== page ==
Tag Archives: Joseph Goldstein

January 23 – Ardent, clearly comprehending, and mindful

Dear Friends, The seventh factor is right (or wise) mindfulness. Mindfulness is a buzzword nowadays. If you use your favorite internet search engine for “mindful ___”, where you fill the blank with practically any subject, you’ll probably find an array of articles related to it. But what is right mindfulness? In one of the discourses, Sariputta describes it… Read More »

January 13 – Simple act of recognition

Dear Friends, In the second short talk on the faculty of sati, mindfulness, Gil brings in an element to help with the establishment of mindfulness – “the mind’s capacity to comprehend what is happening, to know what is happening. … This is the ability to clearly recognize what something is.”https://www.audiodharma.org/talks/11117 The simple recognition that Gil discusses is not… Read More »

January 21 – Meditative expressions of equanimity

Dear Friends, Continuing with Sally Armstrong’s talk, “Facets of Equanimity,” looking at some of the ways equanimity might be experienced in our meditation practice. She states, “Any moment of true or clear mindfulness has equanimity in it.” You can hear this balance of equanimity in the definitions of mindfulness Sally shares. Mindfulness is the aware, balanced acceptance of… Read More »

January 16 – The courage of compassion

Dear Friends, Yesterday, we tuned into the first aspect of compassion – empathy, the quivering of the heart in response to suffering. Today, we look translating that empathy into responsiveness. Christina Feldman starts this section: Empathy teaches us to listen to and understand suffering and its causes. Embodiment is concerned with what we do with that understanding. Embodiment… Read More »

January 14 – Compassion is essential for a bumpy ride

Dear Friends, There’s a Pāli word, dukkha, that Christina Feldman discusses in the context of compassion. Dukkha has many different translations. Some of the original translators used the word “suffering”, but more recent translators use words like unsatisfactoriness, stress, dis-ease. (An article by Glenn Wallis lists several alternative translations:https://www.lionsroar.com/what-is-dukkha/ ) Joseph Goldstein has described the origins of the… Read More »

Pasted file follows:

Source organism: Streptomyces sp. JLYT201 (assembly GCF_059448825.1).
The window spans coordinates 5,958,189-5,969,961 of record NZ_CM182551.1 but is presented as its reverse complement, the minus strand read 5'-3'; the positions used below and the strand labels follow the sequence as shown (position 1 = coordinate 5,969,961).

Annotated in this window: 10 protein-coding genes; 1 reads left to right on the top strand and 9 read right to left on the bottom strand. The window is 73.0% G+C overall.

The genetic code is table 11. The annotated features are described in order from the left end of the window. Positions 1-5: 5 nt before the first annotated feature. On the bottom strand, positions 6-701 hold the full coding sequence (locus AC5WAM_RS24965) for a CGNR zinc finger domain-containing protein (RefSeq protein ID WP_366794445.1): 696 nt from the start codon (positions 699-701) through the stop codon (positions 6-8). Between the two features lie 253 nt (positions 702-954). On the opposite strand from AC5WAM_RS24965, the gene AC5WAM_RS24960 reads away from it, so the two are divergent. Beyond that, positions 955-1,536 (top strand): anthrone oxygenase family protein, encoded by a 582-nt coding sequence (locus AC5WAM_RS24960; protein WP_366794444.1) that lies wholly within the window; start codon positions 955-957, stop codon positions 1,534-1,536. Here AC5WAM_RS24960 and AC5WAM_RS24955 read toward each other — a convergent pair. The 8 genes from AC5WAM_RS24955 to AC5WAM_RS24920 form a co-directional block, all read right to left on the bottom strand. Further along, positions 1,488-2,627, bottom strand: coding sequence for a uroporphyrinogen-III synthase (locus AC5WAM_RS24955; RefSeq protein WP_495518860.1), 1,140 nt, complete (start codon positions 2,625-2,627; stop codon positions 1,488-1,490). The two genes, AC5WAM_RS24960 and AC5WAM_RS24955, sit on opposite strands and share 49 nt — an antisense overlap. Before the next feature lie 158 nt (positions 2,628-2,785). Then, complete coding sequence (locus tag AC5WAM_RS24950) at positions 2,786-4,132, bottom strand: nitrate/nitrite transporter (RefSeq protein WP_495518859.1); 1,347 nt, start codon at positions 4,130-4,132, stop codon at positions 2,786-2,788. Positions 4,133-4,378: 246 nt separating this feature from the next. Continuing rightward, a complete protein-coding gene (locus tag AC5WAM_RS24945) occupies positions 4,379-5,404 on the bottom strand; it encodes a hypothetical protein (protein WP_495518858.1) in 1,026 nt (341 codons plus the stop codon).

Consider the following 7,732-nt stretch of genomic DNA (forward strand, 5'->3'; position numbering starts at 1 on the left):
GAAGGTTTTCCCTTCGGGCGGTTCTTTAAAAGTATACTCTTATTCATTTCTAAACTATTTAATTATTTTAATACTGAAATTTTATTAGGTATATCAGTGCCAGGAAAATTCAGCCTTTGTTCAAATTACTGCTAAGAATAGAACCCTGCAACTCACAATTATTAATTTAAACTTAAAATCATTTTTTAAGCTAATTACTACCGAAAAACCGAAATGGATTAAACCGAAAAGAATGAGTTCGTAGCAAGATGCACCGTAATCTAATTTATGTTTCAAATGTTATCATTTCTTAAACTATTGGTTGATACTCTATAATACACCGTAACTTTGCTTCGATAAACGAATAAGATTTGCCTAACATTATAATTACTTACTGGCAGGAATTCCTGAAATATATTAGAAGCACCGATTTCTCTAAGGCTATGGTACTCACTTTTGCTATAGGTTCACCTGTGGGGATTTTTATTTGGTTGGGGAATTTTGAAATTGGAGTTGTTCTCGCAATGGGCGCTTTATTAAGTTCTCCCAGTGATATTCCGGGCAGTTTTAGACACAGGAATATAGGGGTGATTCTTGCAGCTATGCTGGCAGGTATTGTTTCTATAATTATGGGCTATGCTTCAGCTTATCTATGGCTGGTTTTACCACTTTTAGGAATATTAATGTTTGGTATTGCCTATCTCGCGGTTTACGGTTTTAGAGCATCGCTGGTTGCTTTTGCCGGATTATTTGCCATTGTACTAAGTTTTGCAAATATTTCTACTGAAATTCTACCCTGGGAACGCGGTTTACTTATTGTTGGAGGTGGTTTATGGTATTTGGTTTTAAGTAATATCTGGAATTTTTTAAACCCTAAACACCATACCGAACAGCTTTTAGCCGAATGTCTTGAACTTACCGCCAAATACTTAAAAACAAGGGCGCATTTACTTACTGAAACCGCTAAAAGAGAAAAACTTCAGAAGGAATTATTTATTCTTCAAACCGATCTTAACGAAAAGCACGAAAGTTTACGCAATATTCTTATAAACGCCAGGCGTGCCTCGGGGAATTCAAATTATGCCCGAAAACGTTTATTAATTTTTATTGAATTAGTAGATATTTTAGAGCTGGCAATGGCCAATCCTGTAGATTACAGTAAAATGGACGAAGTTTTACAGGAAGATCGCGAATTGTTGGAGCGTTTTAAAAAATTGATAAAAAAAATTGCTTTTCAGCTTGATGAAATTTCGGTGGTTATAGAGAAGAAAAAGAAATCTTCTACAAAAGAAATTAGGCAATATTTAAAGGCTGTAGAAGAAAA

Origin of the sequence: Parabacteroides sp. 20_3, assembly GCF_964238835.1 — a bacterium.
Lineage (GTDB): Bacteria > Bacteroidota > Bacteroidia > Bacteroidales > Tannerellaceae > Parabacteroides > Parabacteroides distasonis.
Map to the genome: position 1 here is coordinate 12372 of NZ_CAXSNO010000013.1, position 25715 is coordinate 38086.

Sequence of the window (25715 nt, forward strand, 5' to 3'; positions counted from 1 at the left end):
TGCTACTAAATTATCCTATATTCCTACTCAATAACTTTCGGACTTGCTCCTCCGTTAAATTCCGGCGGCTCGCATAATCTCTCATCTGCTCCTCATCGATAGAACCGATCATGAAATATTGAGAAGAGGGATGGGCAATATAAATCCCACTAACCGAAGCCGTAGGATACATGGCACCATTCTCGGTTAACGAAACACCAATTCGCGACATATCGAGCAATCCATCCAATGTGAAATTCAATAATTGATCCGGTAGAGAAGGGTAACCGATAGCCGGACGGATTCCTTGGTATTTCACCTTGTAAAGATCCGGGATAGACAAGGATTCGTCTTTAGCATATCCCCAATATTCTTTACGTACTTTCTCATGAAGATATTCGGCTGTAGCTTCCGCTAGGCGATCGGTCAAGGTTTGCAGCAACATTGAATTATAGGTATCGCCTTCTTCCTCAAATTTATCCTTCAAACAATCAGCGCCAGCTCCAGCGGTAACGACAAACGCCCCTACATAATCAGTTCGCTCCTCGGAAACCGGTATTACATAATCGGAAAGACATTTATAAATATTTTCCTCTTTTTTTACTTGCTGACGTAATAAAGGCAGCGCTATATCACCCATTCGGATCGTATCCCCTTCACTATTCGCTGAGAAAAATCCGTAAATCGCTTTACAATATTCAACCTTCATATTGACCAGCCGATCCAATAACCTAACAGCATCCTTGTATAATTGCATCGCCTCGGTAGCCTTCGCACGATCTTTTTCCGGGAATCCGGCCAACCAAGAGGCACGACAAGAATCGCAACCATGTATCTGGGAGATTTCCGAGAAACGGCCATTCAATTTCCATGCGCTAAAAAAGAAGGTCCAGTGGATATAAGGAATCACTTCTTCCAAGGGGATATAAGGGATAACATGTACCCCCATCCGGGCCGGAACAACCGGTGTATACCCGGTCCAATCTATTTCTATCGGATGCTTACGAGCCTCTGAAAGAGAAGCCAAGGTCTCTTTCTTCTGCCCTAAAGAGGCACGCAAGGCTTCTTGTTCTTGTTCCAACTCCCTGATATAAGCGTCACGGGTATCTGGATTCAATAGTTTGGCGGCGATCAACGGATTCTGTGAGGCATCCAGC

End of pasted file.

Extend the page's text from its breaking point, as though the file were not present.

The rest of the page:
January 24 – Noticing the about-to moment

Dear Friends, The next aspect of phenomena we are invited to investigate are what are called the “aggregates” – a way of describing the kinds of “stuff” that make up our experience. The list of aggregates is: material form – like your body and the things your body senses (sights, sounds, etc.) feeling tone – as we already… Read More »

January 20 – Working with mental states

Dear Friends, Joseph Goldstein has said, “For the purpose of meditation, nothing is particularly worth thinking about.” This means thoughts can come and go as they wish, but we don’t need to become involved with them. (Joseph also says, “it’s simple, but it’s not easy.”) Bhante Gunaratana lists five ways to work with mental states, based on the… Read More »

January 18 – Two kinds of thought

Dear Friends, Bhante Gunaratana started chapter 8 with a recounting of the Two Kinds of Thought discourse, where the Buddha described a way we can classify and reflect on thoughts: Suppose I divide my thoughts into two classes. On one side, I set thoughts of sensual desire, ill will, and cruelty. On the other side, I set thoughts… Read More »

January 16 – Feelings leading to peace

Dear Friends, In the Entering the Path lecture on contemplation of feelings, Bhikkhu Anālayo describes the “function” of these feelings we’ve been considering these past few days… Imagine a prehistoric human is walking through the forest when something comes up in front of them: that human had to quickly decide: is this something to hunt and kill, or… Read More »

January 15 – Harmful and beneficial feelings

Dear Friends, Welcome to the beginning of our third week together! As you recommit to your intention for practice, here are some helpful words just posted on Tara Brach’s Facebook page: It is helpful to start your meditation with a reflection on what matters to you. Some meditation students bring to mind an all-encompassing aspiration, while others focus… Read More »